By planting differently sized trees in and around your house will benefit you and help to keep your bills under control. Plant shade trees on the east and west sides of your home to shade low angle, morning and evening summer. Grow large evergreen trees on the appropriate side of your home to shelter it from prevailing winter winds.

4. Air tightness

Air tightness

Building envelopes in a passive house for energy conservation can make a big difference. They are nothing but physical separators between unconditioned and conditioned environments’. These barriers help to seal the construction joint care gully to enhance air-tightness. The building envelope is also a perfect way to enhance the mechanical ventilation system to recover the heat before discharging the air externally. They equally contribute to the properties of ecofriendly homes

5. Ventilation of the passive house for energy conservation 

VentilationThe passive method of natural ventilation plays a big impact in ecofriendly homes. With the help of a singular or cross ventilation, you can enhance the efficiency of the house. This is possible with the help of smaller and larger ingress windows. Even clerestory openable skylights will help to generate the necessary results. The alternate method is to use a heat exchanger for the earth to air property. This will help to reduce the heat within the house drastically.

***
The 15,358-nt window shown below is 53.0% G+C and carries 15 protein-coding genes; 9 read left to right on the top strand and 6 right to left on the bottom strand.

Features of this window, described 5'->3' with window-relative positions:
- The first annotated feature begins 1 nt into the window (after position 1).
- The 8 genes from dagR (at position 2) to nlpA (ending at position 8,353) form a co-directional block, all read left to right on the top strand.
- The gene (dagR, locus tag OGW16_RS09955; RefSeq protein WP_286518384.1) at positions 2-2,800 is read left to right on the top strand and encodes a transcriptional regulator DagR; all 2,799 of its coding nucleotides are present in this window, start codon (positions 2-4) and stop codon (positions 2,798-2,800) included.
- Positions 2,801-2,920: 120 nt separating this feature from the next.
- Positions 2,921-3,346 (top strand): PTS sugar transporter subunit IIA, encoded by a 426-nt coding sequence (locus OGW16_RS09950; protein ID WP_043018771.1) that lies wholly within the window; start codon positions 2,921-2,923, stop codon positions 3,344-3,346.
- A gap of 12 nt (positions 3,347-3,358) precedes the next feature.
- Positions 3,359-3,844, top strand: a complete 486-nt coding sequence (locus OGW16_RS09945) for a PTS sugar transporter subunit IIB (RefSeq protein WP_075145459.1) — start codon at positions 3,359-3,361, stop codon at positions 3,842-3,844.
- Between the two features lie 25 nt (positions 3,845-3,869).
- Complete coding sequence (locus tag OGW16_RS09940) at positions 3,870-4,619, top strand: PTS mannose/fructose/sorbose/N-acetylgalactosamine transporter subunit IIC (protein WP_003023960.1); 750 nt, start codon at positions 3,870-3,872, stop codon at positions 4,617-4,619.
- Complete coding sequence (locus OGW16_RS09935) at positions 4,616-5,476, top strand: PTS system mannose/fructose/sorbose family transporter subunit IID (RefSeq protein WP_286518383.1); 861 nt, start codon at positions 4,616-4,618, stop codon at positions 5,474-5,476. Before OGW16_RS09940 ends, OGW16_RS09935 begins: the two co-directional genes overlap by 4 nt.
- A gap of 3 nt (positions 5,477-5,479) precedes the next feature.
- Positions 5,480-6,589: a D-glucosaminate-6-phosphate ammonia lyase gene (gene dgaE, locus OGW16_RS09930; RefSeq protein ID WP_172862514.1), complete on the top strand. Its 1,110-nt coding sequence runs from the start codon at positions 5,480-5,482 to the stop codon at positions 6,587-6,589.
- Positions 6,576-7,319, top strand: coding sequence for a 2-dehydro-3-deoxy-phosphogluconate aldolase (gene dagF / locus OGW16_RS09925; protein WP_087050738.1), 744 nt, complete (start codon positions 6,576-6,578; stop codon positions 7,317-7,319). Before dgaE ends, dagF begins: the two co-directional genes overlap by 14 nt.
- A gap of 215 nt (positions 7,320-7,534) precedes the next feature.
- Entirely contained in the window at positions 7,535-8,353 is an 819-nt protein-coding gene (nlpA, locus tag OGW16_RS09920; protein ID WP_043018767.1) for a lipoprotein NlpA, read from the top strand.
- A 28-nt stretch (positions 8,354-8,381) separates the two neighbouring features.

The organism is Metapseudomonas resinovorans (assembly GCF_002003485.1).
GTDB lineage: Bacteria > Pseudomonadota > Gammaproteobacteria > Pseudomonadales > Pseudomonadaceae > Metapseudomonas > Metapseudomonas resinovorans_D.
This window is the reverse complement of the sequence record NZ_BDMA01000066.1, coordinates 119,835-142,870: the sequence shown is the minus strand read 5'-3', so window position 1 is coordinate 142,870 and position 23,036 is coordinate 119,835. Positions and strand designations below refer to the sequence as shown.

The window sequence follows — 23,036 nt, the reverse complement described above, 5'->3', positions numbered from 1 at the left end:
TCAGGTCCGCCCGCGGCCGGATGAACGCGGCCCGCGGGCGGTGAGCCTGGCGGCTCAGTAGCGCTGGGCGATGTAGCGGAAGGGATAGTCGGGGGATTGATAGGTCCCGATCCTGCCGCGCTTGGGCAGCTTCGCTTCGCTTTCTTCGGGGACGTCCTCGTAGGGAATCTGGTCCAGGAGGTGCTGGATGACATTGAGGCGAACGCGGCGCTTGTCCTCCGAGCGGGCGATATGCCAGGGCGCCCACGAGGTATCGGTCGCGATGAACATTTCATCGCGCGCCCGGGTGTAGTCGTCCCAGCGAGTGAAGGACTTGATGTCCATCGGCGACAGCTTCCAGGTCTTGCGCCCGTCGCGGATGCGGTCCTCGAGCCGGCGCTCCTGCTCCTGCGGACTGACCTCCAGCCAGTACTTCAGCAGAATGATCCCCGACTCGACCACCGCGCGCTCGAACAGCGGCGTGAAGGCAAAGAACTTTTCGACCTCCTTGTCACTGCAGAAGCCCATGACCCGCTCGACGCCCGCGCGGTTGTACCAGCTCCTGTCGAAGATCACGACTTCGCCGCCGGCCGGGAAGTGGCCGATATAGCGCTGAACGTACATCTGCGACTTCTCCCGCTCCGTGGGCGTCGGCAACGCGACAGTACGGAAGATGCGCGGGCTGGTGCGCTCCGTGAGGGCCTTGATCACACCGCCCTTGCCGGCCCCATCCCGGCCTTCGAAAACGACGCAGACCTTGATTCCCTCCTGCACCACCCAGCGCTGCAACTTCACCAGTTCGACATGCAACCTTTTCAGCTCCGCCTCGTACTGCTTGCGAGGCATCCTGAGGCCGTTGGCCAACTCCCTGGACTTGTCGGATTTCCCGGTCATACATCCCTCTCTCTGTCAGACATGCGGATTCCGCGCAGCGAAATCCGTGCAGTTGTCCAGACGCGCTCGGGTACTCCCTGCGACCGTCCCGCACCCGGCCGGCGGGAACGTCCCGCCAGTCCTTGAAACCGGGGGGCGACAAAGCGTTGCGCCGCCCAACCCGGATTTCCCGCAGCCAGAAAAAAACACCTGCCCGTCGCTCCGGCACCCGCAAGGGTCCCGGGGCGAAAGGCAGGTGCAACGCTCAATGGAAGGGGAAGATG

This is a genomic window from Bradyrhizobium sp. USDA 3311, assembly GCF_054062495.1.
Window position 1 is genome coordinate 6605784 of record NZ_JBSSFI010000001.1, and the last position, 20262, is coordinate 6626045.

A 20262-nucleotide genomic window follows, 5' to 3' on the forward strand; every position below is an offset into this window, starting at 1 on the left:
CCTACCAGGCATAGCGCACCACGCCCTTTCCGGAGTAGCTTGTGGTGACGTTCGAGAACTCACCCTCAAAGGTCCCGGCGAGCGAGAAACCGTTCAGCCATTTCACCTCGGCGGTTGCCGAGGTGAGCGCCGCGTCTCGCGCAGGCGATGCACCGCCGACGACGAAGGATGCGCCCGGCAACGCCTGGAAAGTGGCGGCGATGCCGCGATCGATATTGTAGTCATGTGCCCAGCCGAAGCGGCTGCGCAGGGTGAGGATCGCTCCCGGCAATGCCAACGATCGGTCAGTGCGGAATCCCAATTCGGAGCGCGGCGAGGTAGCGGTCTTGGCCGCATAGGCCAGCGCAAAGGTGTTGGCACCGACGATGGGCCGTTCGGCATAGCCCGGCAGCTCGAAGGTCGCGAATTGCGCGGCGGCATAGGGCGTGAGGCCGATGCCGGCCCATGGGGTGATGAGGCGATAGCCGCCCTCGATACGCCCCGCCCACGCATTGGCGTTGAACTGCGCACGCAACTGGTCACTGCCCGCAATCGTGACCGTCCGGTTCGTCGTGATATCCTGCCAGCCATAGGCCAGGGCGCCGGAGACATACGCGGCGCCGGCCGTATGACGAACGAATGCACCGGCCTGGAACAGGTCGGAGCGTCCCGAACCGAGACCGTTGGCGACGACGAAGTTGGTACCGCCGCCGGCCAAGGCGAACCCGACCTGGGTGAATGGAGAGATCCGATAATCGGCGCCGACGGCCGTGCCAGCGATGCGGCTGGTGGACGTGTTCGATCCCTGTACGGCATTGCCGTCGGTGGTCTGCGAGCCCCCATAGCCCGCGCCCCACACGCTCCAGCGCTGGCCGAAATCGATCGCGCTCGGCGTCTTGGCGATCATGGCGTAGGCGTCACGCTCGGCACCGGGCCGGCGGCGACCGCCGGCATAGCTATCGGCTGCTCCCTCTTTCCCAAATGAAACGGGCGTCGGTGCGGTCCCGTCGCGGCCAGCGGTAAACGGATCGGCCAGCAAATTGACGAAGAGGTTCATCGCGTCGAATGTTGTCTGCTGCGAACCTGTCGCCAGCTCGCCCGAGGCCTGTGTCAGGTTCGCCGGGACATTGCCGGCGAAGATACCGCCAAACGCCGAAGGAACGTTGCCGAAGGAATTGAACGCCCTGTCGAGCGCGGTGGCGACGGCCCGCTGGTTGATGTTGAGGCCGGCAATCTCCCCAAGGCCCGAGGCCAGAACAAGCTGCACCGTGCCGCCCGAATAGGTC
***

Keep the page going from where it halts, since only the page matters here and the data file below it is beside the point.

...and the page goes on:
6. Space heating

Energy-Efficient AppliancesPassive houses make extensive use of their intrinsic heat from internal sources such as waste heat from lighting, while goods i.e. major appliances and other electrical devices but not dedicated heaters as well as body heat from the people and other animal inside the building. This is due to the fact that people on average emit heat equivalent to 100 watts each of radiated thermal energy. Together with the comprehensive energy conservation measures taken, this means that a conventional central heating system is not necessary although they are sometimes installed due to client skepticism.

7. Lighting and electrical appliances